Displaying articles for: June 2009

Our Lot: How Real Estate Came to Own Us

The anatomy of a bubble. Read more...

The Ignorance of Blood

The city of Seville broods over intrigues both domestic and international in Robert Wilson's new novel. Read more...

Satchel: The Life and Times of an American Legend

The astounding career of the "Million Dollar String Bean." Read more...

Shop Class as Soul Craft: An Inquiry into the Value of Work

Can the answer to modern anomie be found in the act of rebuilding a car engine? Read more...

The Secret Sentry: The Untold History of the National Security Agency

A new book throws light on what often seems the most shadowy aspect of the U.S. intelligence community. Read more...

Let the Great World Spin

A man's unlikely balancing act lends momentary grace to the chaos of a fragmenting city. Read more...

Lost in the Meritocracy: The Undereducation of an Overachiever

A young man's eastward odyssey from Minnesota to Princeton and beyond. Read more...

White Is for Witching

A malevolent house works its will on a family in this heady gothic tale. Read more...

Lean, Mean, and High-Toned Too: Richard Stark's Parker Novels

The enduring appeal of Richard Stark's dedicated crime professional, Parker. Read more...

Stone's Fall

The death of a turn-of-the-century arms tycoon uncovers a shadow world of finance. Read more...

A Brain Wider than the Sky: A Migraine Diary

The pain-fueled odyssey of a migraineur. Read more...

Last Journey: A Father and Son in Wartime

A father's mission to complete his son's book -- left unfinished when he was killed in the line of duty. Read more...

The Thing Around Your Neck

From the author of Half of a Yellow Sun, tales of life caught between the Old World and the New. Read more...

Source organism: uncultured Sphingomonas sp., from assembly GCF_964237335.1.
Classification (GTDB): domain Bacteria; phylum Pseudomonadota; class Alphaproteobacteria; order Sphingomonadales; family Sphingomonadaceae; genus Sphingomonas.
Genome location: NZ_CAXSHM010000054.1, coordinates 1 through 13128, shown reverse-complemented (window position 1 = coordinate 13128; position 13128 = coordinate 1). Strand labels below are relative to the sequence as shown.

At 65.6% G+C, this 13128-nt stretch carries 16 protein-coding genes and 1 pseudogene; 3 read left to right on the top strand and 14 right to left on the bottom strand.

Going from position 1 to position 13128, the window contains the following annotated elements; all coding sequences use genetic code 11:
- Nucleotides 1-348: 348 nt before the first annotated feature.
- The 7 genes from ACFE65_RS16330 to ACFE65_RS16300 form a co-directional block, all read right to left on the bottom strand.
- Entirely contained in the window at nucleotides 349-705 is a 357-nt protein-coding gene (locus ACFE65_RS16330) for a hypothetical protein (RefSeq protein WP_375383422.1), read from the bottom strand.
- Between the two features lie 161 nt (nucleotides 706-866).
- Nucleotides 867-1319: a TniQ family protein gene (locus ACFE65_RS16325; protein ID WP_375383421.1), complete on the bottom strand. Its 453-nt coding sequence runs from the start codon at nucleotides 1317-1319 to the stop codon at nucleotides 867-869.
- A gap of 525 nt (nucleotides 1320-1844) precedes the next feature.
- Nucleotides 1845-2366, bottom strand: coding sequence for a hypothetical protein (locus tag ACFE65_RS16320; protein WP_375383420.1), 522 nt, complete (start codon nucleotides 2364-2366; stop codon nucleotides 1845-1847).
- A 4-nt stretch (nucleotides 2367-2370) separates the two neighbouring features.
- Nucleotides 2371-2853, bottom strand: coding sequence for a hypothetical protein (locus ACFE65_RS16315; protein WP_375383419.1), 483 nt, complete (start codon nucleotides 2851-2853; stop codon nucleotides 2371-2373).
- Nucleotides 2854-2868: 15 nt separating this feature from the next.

In the Kitchen

In her new novel, the author of Brick Lane finds urban unease simmering on a restaurant's stoves. Read more...

Four Freedoms

The author of Little, Big turns from fairyland to life on the home front during WWII. Read more...

Between the Assassinations

In these tales from the author of The White Tiger, India?s diverse cultures are united by the pursuit of wealth and power. Read more...

Is God a Mathematician?

An argument that playing with numbers is the quintessentially human trait. Read more...

The Story Sisters

A novel of three sisters whose charmed lives prove not so charming. Read more...

Bubble Gum-shoes: The Rise of the Kid Sleuth

The boy detective grows up, in a manner of speaking. Read more...

The Pleasures and Sorrows of Work

Is the modern conception of work an unpleasant necessity? An evolutionary aberration? Or a key to happiness? Read more...

My Father's Tears and Other Stories

Updike's final collection of stories reveals an imagination continually alive to the astonishments of reality.

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Red April

A darkly comic thriller in a Peruvian town haunted by the memory of terror. Read more...

Resilience: Reflections on the Burdens and Gifts of Facing Life's Adversities

Elizabeth Edwards returns to the scene of her husband's marital crime, in search of its lessons. Read more...

How to Sell

The world of high-end jewelry salesmen rendered in diamond-hard prose. Read more...

April 24: "[The HST] lifted a curtain from our view of the universe, changing it so profoundly that no human can look at the stars in the same way..."

Kenneth Calhoun (Black Moon) and Lysley Tenorio (Monstress) of the Discover Great New Writers program on B-movies, heritage, and finales.

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Books, CDs, DVDs to know about now
In the Light of What We Know

Zia Haider Rahman's mystery of a brilliant Bangladeshi mathematician's past barrels through the Ivy League, London high finance, and spy-haunted Afghanistan in a page-turning tale of exile, intrigue and the price of friendship. A Discover Great New Writers selection.

The People's Platform

Once touted as the foundation for tomorrow's digital democracy, the Internet is increasingly ruled by a few corporate giants, while millions of contributors till its fields for free. Astra Taylor looks at why the web has failed to deliver a communitarian cyberscape, and offers a compelling case for restoring its original vision.

A Private Venus

Dubbed "the Italian Simenon," Giorgio Scerbanenco (1911-1969) began his crime-writing career with books set in the USA, but quickly shifted scene closer to home, the city of Milan.  In this adventure, appearing in English for the first time, his underdog hero Dr. Duca Lamberti finds himself in the middle of a seedy, scantily clad criminal racket, where the presence of an outsider could result in death.